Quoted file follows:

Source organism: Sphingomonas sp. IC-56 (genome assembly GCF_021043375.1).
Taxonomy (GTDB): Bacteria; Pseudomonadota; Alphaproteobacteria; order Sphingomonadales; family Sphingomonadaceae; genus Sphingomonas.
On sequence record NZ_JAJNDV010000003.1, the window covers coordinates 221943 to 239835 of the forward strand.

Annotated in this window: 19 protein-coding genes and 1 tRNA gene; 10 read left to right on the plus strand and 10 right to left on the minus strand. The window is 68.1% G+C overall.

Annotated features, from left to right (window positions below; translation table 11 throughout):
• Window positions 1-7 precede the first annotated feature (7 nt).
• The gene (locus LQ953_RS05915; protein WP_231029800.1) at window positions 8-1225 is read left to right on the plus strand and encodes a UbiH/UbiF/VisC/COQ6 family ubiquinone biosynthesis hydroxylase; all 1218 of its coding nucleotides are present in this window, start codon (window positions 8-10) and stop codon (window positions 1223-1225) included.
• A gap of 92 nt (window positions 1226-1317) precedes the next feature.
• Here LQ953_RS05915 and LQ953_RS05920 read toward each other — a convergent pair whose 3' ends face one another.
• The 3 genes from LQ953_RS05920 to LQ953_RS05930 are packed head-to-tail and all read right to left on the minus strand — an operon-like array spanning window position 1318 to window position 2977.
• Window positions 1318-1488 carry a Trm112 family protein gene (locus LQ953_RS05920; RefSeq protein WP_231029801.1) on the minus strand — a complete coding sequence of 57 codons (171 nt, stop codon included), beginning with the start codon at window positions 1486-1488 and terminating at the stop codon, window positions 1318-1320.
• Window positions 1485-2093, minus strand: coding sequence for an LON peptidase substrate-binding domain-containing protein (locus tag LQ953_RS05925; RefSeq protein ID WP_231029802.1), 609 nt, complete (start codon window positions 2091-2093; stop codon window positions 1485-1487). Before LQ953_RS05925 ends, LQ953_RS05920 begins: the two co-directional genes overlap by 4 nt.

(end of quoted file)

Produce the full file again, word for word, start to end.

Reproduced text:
Source organism: Sphingomonas sp. IC-56 (genome assembly GCF_021043375.1).
Taxonomy (GTDB): Bacteria; Pseudomonadota; Alphaproteobacteria; order Sphingomonadales; family Sphingomonadaceae; genus Sphingomonas.
On sequence record NZ_JAJNDV010000003.1, the window covers coordinates 221943 to 239835 of the forward strand.

Annotated in this window: 19 protein-coding genes and 1 tRNA gene; 10 read left to right on the plus strand and 10 right to left on the minus strand. The window is 68.1% G+C overall.

Annotated features, from left to right (window positions below; translation table 11 throughout):
• Window positions 1-7 precede the first annotated feature (7 nt).
• The gene (locus LQ953_RS05915; protein WP_231029800.1) at window positions 8-1225 is read left to right on the plus strand and encodes a UbiH/UbiF/VisC/COQ6 family ubiquinone biosynthesis hydroxylase; all 1218 of its coding nucleotides are present in this window, start codon (window positions 8-10) and stop codon (window positions 1223-1225) included.
• A gap of 92 nt (window positions 1226-1317) precedes the next feature.
• Here LQ953_RS05915 and LQ953_RS05920 read toward each other — a convergent pair whose 3' ends face one another.
• The 3 genes from LQ953_RS05920 to LQ953_RS05930 are packed head-to-tail and all read right to left on the minus strand — an operon-like array spanning window position 1318 to window position 2977.
• Window positions 1318-1488 carry a Trm112 family protein gene (locus LQ953_RS05920; RefSeq protein WP_231029801.1) on the minus strand — a complete coding sequence of 57 codons (171 nt, stop codon included), beginning with the start codon at window positions 1486-1488 and terminating at the stop codon, window positions 1318-1320.
• Window positions 1485-2093, minus strand: coding sequence for an LON peptidase substrate-binding domain-containing protein (locus tag LQ953_RS05925; RefSeq protein ID WP_231029802.1), 609 nt, complete (start codon window positions 2091-2093; stop codon window positions 1485-1487). Before LQ953_RS05925 ends, LQ953_RS05920 begins: the two co-directional genes overlap by 4 nt.